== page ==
Body mass index at pediatric leukemia diagnosis and the risks of relapse and mortality: Findings from a Single Institution and Meta-analysis

Ashleigh M. Saenz, Stacie Stapleton, Raquel G. Hernandez, Greg A. Hale, Neil A. Goldenberg, Skai Schwartz, Ernest K. Amankwah

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Abstract

High body mass index (BMI) is associated with relapse of certain adult cancers, but limited knowledge exists on its association with pediatric leukemia relapse. We evaluated the association between overweight/obesity (BMI ≥ 85th percentile) at pediatric leukemia diagnosis and relapse or mortality. A meta-analysis combining our findings with those of previous studies was also performed. The study included 181 pediatric leukemia patients. Sporadic missing data were multiply imputed, and hazard ratios (HR) and 95% confidence intervals (95% CI) were calculated using Cox proportional hazard. Age- and sex-adjusted analysis for patients ≥10 years showed a trend towards increased risk of relapse for overweight/obese patients (HR 2.89, 95% CI 0.89-9.36, p 0.08) that was not evident among children<10 years (HR 0.52, 95% CI 0.08-3.54, p 0.49). We observed a statistically significant association between mortality and obesity status in unadjusted models (imputed: HR 2.54, 95% CI 1.15-5.60, p 0.021; complete set: HR 2.72, 95% CI 1.26-5.91, p 0.011) that was not statistically significant in both age- and sex-adjusted and multivariable adjusted analyses. The pooled estimate of our finding and previous studies showed an association between overweight/obese and increased risk of mortality for ALL (HR 1.39, 95% CI 1.16-1.46) and AML (HR 1.64, 95% CI 1.32-2.04). Although our study did not observe statistically significant associations due to a small sample size, the meta-analyses revealed an increased risk of mortality for overweight/obese patients. The findings of our study suggest an association of obesity status with relapse in children ≥10 years. However, our study was based on a small sample size from a single institution, and this association needs to be investigated in larger, multicenter studies.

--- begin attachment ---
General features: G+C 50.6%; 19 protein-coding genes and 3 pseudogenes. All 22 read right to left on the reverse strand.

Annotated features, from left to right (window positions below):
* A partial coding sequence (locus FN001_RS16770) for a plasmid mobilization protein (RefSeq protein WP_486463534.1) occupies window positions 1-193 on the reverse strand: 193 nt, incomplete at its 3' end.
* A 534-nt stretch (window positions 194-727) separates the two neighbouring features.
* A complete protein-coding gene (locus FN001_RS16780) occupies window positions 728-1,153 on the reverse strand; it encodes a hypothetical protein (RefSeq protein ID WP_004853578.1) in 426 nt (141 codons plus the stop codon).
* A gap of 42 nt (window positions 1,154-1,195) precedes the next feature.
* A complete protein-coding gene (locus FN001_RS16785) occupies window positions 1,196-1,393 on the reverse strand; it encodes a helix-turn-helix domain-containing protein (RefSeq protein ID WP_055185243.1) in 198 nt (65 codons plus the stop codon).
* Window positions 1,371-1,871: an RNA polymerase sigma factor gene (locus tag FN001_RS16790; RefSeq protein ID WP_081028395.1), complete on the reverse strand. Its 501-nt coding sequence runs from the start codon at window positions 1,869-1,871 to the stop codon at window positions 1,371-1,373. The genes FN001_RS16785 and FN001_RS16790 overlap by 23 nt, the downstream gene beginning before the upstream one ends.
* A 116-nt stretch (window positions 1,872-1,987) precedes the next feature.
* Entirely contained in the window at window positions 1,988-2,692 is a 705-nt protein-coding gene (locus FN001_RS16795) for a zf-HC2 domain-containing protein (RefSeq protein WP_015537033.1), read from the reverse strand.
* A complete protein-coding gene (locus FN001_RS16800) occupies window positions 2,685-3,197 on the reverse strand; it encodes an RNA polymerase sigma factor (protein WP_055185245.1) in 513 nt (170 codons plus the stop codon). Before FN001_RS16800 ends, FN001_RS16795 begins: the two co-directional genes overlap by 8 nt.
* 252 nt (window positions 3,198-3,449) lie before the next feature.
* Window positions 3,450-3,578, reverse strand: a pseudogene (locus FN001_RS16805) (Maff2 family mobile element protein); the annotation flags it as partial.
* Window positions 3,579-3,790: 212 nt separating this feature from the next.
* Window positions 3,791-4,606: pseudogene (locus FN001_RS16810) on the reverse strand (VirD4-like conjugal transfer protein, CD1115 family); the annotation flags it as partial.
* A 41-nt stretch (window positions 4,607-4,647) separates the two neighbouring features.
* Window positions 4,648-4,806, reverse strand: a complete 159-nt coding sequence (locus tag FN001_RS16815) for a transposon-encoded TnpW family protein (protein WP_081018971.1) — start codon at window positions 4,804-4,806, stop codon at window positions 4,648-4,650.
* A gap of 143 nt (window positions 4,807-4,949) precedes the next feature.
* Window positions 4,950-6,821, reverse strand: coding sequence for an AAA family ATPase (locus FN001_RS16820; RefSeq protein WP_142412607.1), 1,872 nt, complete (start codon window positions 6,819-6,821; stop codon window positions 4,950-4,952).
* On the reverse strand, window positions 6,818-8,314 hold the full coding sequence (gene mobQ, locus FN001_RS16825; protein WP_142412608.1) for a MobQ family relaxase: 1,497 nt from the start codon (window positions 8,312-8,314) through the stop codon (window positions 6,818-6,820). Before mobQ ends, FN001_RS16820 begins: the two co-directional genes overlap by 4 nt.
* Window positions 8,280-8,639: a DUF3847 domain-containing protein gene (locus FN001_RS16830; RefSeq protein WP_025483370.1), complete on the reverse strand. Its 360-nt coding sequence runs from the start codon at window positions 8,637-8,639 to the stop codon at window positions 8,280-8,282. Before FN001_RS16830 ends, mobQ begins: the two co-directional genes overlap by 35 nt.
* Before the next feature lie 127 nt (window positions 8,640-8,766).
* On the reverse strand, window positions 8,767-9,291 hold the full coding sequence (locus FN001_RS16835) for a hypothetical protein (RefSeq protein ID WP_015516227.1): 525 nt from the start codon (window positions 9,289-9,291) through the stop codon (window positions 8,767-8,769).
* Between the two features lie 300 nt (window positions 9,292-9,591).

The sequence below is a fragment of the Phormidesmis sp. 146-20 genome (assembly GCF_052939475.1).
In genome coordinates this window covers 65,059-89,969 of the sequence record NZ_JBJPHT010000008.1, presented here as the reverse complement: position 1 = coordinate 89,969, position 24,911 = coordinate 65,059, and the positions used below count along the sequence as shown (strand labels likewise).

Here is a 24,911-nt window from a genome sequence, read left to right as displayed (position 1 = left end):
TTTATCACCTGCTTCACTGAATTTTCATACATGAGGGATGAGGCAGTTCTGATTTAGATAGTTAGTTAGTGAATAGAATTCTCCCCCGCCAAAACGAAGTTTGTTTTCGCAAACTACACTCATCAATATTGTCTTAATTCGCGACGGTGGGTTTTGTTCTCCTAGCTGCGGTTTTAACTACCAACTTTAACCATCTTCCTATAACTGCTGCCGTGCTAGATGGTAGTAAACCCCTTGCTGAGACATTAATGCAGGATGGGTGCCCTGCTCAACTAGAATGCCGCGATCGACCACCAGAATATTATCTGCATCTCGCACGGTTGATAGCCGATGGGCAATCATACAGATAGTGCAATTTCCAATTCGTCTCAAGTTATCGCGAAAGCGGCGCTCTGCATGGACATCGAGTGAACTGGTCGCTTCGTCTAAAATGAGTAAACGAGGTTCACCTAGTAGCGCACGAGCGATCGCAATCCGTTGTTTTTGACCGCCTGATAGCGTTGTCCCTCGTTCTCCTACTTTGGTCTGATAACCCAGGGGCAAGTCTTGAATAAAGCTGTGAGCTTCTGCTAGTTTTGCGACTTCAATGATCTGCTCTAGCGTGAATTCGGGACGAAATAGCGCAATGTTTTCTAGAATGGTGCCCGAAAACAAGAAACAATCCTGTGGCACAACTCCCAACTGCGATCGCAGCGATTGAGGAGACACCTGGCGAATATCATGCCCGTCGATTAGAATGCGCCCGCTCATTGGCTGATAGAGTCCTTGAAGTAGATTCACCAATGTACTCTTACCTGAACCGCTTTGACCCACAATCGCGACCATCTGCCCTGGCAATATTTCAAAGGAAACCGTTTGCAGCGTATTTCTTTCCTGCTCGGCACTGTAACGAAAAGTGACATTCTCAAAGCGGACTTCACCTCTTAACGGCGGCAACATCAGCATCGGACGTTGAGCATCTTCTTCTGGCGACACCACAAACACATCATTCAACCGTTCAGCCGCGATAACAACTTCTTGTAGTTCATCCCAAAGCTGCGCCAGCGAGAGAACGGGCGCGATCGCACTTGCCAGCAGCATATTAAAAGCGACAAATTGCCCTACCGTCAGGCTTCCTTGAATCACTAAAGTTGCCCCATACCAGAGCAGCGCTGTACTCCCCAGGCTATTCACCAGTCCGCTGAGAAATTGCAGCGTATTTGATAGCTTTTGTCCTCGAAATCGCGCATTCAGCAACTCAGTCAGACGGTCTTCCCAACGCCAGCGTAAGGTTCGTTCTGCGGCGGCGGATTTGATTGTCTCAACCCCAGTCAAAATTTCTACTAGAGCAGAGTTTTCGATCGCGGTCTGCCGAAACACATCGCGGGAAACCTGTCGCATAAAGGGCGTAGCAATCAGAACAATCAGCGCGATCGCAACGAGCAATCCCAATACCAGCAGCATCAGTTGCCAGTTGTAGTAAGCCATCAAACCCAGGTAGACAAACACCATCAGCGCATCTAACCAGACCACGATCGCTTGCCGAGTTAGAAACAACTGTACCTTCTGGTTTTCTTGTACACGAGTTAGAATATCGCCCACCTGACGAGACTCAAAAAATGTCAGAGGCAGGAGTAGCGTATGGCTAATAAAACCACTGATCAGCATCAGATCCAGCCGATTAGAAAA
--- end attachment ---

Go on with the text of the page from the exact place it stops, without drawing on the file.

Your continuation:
Original languageEnglish (US)
Article number7048078
JournalJournal of Obesity
Volume2018
DOIs
StatePublished - Jan 1 2018

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ASJC Scopus subject areas

  • Endocrinology, Diabetes and Metabolism

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